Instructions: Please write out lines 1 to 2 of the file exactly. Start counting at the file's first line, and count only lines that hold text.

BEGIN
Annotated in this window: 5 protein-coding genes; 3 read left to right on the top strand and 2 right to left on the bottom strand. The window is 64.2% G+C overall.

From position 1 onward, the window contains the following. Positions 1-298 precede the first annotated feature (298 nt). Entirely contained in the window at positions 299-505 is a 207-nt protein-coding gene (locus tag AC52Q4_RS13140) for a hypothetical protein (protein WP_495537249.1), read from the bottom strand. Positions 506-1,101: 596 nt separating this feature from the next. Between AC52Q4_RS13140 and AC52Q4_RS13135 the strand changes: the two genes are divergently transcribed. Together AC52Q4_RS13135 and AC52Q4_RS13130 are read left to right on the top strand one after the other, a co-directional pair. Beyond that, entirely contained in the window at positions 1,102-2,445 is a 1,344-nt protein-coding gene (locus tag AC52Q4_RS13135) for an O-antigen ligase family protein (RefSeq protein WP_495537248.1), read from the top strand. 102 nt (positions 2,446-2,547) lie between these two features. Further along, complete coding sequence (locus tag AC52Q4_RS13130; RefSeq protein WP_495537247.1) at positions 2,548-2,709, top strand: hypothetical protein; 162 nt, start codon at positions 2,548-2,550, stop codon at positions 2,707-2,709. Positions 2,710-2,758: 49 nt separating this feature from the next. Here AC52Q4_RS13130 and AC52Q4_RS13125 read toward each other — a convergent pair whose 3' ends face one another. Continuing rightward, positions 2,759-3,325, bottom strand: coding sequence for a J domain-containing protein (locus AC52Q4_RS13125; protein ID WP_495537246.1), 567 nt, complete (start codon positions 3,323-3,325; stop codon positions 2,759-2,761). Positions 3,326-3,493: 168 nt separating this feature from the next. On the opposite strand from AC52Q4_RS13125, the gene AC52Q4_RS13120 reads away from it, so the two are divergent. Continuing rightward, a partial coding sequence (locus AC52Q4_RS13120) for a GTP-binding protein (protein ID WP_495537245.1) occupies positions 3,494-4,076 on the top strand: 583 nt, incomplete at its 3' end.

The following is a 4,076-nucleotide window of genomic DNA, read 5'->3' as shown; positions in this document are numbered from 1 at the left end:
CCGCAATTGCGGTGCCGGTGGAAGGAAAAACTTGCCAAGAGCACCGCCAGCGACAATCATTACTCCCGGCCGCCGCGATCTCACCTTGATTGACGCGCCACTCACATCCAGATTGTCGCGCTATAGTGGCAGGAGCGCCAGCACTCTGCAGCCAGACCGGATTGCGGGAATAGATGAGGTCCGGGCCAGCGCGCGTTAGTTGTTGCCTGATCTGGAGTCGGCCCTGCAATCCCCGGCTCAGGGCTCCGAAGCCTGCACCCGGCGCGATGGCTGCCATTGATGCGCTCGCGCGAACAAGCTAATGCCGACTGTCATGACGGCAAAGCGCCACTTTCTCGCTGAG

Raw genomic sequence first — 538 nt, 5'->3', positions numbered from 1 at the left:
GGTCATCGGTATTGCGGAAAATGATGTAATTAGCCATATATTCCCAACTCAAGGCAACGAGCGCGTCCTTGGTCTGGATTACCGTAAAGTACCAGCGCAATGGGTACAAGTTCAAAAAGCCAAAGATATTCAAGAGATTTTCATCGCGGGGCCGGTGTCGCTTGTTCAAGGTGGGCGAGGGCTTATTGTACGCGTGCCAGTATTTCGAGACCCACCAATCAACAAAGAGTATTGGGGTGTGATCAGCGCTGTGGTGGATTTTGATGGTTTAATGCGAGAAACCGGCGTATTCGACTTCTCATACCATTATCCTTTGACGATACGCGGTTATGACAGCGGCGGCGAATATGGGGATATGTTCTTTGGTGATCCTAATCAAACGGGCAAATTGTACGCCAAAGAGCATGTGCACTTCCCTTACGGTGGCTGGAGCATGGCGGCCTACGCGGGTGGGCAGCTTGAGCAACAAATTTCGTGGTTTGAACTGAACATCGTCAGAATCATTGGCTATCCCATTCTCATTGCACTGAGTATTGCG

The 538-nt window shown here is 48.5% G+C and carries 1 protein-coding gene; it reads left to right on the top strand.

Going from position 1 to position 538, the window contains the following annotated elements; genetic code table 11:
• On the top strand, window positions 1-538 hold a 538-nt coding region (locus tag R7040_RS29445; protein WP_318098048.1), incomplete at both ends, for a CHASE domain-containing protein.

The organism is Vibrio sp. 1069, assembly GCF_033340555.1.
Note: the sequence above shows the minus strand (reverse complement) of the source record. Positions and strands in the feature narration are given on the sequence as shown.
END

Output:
Annotated in this window: 5 protein-coding genes; 3 read left to right on the top strand and 2 right to left on the bottom strand. The window is 64.2% G+C overall.

From position 1 onward, the window contains the following. Positions 1-298 precede the first annotated feature (298 nt). Entirely contained in the window at positions 299-505 is a 207-nt protein-coding gene (locus tag AC52Q4_RS13140) for a hypothetical protein (protein WP_495537249.1), read from the bottom strand. Positions 506-1,101: 596 nt separating this feature from the next. Between AC52Q4_RS13140 and AC52Q4_RS13135 the strand changes: the two genes are divergently transcribed. Together AC52Q4_RS13135 and AC52Q4_RS13130 are read left to right on the top strand one after the other, a co-directional pair. Beyond that, entirely contained in the window at positions 1,102-2,445 is a 1,344-nt protein-coding gene (locus tag AC52Q4_RS13135) for an O-antigen ligase family protein (RefSeq protein WP_495537248.1), read from the top strand. 102 nt (positions 2,446-2,547) lie between these two features. Further along, complete coding sequence (locus tag AC52Q4_RS13130; RefSeq protein WP_495537247.1) at positions 2,548-2,709, top strand: hypothetical protein; 162 nt, start codon at positions 2,548-2,550, stop codon at positions 2,707-2,709. Positions 2,710-2,758: 49 nt separating this feature from the next. Here AC52Q4_RS13130 and AC52Q4_RS13125 read toward each other — a convergent pair whose 3' ends face one another. Continuing rightward, positions 2,759-3,325, bottom strand: coding sequence for a J domain-containing protein (locus AC52Q4_RS13125; protein ID WP_495537246.1), 567 nt, complete (start codon positions 3,323-3,325; stop codon positions 2,759-2,761). Positions 3,326-3,493: 168 nt separating this feature from the next. On the opposite strand from AC52Q4_RS13125, the gene AC52Q4_RS13120 reads away from it, so the two are divergent. Continuing rightward, a partial coding sequence (locus AC52Q4_RS13120) for a GTP-binding protein (protein ID WP_495537245.1) occupies positions 3,494-4,076 on the top strand: 583 nt, incomplete at its 3' end.